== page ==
Kellie: I have 4 kids of my own and 2 step children. My kids love my art, and a couple of them inherited my artistic ability. But it is my husband that pushes me to do whatever it is that I am learning better. He knows how to motivate and inspire me. It certainly helps that he is an incredible artist himself, with not only natural talent, but he has formal art training where I do not. He teaches me a lot.

4. Where do you live and what is it like?

We live in Nevada City California. It is completely stress free. 5 miles from my favorite fishing lake, the smell of fresh air. In fact the fresh air itself is a huge plus. I am not keen of snow but deal with it. I just stay in and create. Nevada City is a very creative community and reminds me of San Francisco with all the Victorians but in the mountains. When I drive down into the valley for what ever business reasons, I feel my blood pressure start to rise the moment I start to hit traffic and congestion. The people are more pleasant to be around up here. I have the crystal prisms in a local glass shop and they have been selling for 4 months straight. We are loving it here!

5. Where did you learn your medium?

Steve: From pure desire. Anyone with creativity can easily pick up a tool and explore what it can do. Most tools come with a guide and that guide may tell you if you strike an object with it, you will break it. But that could be the very thing that is needed in order to spark the creative vision. Salvador Dali is and will always be my inspiration in what I want in life. Standing in front of one of his paintings, I wanted to paint just like him. I picked up my brushes and started painting one right after another until I got it to where I wanted it. At first I copied his paintings. Painted murals on the walls in my bedroom, drew on desks and tables in school during lectures. Took several years but I did it by not giving up. Sort of like the way an athlete or musician practices in order to become an expert in the field. I attended the Academy of Art is SF at 17 thinking I was god’s gift to the world. What I learned at the Academy was not how to be a good artist because I already was, but I was tossed into a pool of hundreds of artists and suddenly became one of the crowd. I was humbled and my eyes were split wide open and suddenly I began to see a more profound and deep TRUE vision of myself as an artist. I learned how to sculpt Crystal after leaving the Academy as an apprentice to a crystal sculptor who was well established in the glass art community. Both my Brother and I worked for him for 5 years but we were only working on his designs. Sort of like the shoemaker with the elves. “ what if we did this?” “What if we did that?” we constantly asked but for the most part we stayed on the path because it provided a clear shot to his success. Not ours. He passed away and everything ground to a halt. 20 years later it’s my turn and I call the shots. The biggest and most valuable question in the world to an artist is: “What if?” We are now finding that out. When we finish, we will ask again.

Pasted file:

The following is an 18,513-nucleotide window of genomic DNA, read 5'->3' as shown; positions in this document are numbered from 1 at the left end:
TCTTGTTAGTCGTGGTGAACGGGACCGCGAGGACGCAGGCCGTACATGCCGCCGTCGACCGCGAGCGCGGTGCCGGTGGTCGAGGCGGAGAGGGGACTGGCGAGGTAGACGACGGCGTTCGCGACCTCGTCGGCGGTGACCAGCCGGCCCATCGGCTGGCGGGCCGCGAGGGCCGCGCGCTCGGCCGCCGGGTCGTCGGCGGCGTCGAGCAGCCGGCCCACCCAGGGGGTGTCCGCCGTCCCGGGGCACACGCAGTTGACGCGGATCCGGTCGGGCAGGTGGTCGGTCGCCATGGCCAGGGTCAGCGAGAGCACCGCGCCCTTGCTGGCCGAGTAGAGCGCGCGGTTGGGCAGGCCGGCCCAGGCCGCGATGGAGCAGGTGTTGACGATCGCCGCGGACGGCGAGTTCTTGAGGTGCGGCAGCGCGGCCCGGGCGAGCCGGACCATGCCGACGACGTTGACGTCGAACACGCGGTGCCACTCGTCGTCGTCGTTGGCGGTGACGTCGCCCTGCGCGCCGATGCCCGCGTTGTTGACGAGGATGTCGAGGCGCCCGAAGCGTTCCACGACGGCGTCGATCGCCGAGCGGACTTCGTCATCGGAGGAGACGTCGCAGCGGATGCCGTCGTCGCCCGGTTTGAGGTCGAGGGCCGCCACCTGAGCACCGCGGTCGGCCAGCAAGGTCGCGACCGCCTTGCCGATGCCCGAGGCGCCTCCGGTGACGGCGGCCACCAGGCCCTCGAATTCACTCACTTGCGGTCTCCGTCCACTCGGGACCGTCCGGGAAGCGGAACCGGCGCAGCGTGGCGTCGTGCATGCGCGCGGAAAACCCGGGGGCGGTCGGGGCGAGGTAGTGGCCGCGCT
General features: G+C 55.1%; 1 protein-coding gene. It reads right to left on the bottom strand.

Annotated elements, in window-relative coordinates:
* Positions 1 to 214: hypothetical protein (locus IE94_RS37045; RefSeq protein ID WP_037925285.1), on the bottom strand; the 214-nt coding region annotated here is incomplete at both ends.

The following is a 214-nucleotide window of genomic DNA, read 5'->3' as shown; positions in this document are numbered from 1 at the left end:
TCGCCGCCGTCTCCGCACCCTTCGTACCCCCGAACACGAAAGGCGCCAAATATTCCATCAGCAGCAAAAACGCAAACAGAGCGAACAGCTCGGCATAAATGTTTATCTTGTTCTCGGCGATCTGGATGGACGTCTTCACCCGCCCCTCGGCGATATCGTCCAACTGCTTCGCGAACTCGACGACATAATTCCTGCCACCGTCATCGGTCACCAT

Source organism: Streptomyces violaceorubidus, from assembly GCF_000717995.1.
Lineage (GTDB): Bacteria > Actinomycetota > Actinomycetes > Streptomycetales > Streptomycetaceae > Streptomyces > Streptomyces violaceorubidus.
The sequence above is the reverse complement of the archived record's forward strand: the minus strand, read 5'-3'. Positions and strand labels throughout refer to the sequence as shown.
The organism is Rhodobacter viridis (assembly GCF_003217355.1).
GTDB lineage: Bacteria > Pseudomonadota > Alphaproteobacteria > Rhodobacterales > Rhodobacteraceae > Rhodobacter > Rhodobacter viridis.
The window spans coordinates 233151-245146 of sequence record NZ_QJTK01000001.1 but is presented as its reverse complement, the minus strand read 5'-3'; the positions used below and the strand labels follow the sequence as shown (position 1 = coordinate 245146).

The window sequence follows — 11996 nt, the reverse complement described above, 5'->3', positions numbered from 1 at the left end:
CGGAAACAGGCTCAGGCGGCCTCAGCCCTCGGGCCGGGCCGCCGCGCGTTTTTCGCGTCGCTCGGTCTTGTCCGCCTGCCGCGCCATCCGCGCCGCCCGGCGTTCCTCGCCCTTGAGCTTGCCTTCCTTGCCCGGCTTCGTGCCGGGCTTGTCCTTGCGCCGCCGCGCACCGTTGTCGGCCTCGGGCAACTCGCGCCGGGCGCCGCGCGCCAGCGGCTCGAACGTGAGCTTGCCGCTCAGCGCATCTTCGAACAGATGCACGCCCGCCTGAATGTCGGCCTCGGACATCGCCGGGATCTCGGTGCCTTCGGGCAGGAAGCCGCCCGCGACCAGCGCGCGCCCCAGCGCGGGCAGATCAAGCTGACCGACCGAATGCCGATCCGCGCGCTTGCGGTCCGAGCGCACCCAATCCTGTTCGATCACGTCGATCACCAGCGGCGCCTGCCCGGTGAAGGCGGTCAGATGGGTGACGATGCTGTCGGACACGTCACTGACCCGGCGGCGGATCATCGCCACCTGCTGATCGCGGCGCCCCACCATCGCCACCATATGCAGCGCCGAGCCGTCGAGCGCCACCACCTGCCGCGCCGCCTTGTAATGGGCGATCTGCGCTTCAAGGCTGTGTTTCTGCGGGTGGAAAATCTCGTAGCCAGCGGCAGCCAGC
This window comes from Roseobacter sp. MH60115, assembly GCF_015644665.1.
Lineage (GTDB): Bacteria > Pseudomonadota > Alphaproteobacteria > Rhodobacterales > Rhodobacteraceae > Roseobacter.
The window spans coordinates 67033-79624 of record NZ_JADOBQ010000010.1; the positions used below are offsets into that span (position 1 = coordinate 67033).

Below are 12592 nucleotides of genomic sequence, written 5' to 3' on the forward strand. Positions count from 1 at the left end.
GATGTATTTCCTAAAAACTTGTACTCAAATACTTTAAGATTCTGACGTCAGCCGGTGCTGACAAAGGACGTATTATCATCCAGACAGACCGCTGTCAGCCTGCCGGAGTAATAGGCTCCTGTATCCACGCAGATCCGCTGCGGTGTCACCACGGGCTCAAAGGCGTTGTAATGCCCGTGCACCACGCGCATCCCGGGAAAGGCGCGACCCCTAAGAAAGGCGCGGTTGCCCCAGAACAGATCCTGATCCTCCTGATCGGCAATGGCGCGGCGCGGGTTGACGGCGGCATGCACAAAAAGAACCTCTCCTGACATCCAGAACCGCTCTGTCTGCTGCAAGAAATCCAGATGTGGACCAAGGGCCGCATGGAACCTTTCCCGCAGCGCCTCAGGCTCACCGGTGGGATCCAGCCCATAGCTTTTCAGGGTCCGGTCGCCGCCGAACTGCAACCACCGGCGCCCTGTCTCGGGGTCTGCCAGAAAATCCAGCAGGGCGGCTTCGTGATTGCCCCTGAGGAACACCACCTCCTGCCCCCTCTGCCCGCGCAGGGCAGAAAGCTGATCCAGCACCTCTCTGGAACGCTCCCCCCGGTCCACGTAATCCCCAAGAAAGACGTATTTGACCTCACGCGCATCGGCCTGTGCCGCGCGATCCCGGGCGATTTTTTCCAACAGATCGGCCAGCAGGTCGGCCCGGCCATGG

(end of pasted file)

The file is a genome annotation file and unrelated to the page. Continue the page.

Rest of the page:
Kellie: I am self taught in everything I've ever done. Witht he glass, my husband bourght home a microwave kiln and some glass scraps about a year ago. I reserched fused glass on the Internet and just took off from there.

6. What are your goals with your work?

Steve: To make it perpetual. To influence. To serve myself by being able to continue creating while it pays for itself. I have worked for corporate for over 10 years because my talent didn’t always pay the bills. Doesn’t now but I have found that corporate America is completely dysfunctional when it comes to logic and I became nauseated with authority. I obtained a business management degree to go into administrative management only to discover the higher you go the tougher the shackles and cuffs they put on you are. I walked away and emptied allof my 401K from all the corporate jobs I had. All the stock options cashed in and put it into the crystal business. The goal is to continue all the way down this path and start something huge that will continue to grow well after I am gone.

Kellie: To create or develop a technique that not many other artists do. I hope to stand out on my own and to be respected in the artistic community as a good artist.